We never really attained what it is we set out to attain - I think we did musically, certainly in the first album, but commercially and all that shit, with the labels the way we were certainly being groomed for something much bigger, it never really happened. I was sort of miffed at the direction that it had taken in order for that to happen, and the fact that it didn't happen, I had to wash my hands and try something else.

And, of course, when I tried something else, I was like, okay, this is going to work [laughs] I’ll just cut out all the stuff I love to do and just stick to the song and this is gonna happen. And then, of course, when you find you’re just as broke making music that you’re compromising as you would be making music that you’re pouring your heart and soul into, it just got to a place where I’d rather be happy musically and broke, than frustrated musically and broke.”

After The Pleasure and the Greed, is that when Chad Kroeger stepped in and signed you to his label 604? You were friends.

We were friends well before that. I remember driving around Vancouver and he had an advance copy of The Pleasure and the Greed and he had already learned every song on it. I think he just bought himself some sportscar that he was driving way too fast and it was fuckin’ scary. Yeah, we’d been on the road for In Loving memory Of… across Canada with Nickelback opening. He stepped in at the end of The Pleasure and the Greed. I was like, ‘Well I’m getting into something else.’ He stepped up and said I’m doing this label; we’ve got a great connection with [our distributor] Roadrunner. It was just when [Nickelback's] ‘How You Remind Me’ was blowing up and he was becoming the Chad that we all know and love – or despise now.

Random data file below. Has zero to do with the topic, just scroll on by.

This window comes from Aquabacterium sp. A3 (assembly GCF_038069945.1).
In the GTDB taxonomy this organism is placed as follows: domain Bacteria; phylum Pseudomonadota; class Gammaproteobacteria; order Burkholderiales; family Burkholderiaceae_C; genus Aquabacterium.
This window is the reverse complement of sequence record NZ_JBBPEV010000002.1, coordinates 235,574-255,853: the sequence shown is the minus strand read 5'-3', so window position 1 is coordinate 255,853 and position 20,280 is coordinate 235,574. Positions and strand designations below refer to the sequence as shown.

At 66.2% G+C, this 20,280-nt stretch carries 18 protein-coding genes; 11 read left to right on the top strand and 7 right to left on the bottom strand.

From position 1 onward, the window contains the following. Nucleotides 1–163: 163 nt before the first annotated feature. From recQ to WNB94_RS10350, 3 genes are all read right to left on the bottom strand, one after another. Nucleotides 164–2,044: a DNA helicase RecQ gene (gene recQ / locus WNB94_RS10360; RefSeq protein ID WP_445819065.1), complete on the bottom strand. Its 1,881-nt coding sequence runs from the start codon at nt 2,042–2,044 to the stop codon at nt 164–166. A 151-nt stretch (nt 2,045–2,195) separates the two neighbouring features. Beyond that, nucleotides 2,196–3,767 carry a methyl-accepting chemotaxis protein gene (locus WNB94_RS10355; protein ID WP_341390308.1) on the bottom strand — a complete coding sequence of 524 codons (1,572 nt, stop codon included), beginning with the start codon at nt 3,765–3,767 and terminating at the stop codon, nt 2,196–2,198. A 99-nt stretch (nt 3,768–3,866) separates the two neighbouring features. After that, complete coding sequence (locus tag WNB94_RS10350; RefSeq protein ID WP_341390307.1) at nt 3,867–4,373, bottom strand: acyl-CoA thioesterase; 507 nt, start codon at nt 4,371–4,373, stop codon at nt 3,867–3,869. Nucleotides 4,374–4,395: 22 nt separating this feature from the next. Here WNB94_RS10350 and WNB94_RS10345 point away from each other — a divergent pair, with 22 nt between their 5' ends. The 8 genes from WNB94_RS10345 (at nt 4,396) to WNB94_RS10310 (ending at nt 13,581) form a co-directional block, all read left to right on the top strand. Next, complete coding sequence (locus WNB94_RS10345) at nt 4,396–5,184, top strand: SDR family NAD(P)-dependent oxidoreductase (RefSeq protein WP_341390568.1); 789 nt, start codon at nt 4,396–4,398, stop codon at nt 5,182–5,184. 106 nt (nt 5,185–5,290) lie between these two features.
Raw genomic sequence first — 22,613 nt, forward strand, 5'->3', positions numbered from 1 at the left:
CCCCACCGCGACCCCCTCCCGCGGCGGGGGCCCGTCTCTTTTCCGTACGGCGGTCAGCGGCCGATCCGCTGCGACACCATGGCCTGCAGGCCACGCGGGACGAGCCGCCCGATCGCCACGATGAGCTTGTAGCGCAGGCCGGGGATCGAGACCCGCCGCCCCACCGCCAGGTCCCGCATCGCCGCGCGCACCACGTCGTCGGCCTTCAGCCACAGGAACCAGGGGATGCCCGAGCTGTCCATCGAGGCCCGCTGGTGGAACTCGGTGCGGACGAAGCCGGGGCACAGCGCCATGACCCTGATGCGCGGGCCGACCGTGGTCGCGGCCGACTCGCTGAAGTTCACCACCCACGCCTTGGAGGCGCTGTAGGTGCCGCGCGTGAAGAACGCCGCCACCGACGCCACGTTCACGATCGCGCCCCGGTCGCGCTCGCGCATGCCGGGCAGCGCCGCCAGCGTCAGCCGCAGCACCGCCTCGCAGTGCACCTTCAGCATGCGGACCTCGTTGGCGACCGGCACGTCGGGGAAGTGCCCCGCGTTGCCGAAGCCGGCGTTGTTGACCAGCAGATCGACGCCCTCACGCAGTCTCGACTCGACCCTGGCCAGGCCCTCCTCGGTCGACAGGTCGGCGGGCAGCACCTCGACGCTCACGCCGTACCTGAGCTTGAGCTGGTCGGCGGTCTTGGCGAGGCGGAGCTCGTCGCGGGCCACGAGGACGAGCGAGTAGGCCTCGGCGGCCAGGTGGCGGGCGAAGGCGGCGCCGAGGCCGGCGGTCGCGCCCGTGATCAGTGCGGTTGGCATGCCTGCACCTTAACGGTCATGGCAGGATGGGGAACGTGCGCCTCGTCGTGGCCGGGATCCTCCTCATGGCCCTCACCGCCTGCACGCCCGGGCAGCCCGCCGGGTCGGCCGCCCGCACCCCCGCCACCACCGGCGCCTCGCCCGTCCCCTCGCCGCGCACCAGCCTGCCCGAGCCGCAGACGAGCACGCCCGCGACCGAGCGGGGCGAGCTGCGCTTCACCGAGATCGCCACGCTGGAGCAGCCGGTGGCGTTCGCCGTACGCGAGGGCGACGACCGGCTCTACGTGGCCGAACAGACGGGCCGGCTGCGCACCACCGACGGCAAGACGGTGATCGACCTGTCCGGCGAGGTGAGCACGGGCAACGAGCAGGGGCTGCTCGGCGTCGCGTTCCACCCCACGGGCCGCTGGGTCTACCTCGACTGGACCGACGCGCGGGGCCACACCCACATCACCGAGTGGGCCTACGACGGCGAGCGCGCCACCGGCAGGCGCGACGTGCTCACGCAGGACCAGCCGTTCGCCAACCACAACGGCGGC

You’re still friends with him.

Oh, yeah very much so.

Good, I didn’t want to end it on the “despise” note and have any misunderstandings. Why is it that you haven’t gone out under your own name – because even with Thornley band members came and went. The current Big Wreck is only you and Brian from the original lineup. What is it about the band thing for you?

We’d initially gone in the studio and we were going to call it Ian Thornley. I think it was Nick Raskulinecz that brought it up first: ‘You guys should call this Big Wreck.’ It didn’t really sit well with me, but as somebody put a Big Wreck sticker on the track sheet in the studio, and as I was listening to the music and I’d look up every now and then and see this BW sticker, it was ‘Yeah, it kind of fits in there so why not?’ It’s a name that people remember, and artistically it allows me a little more license to do the stuff I like to do and a good way to close the Thornley chapter for a bit.

Watch ‘Control’ Video

Did you reach out to Forrest and Dave?

Yeah, over the last couple of years I have, but it wasn’t really gonna work out because Dave’s all the way in LA. He was actually gonna do the Slash thing at first, and then with Forrest, just with schedules, it wouldn’t have worked.”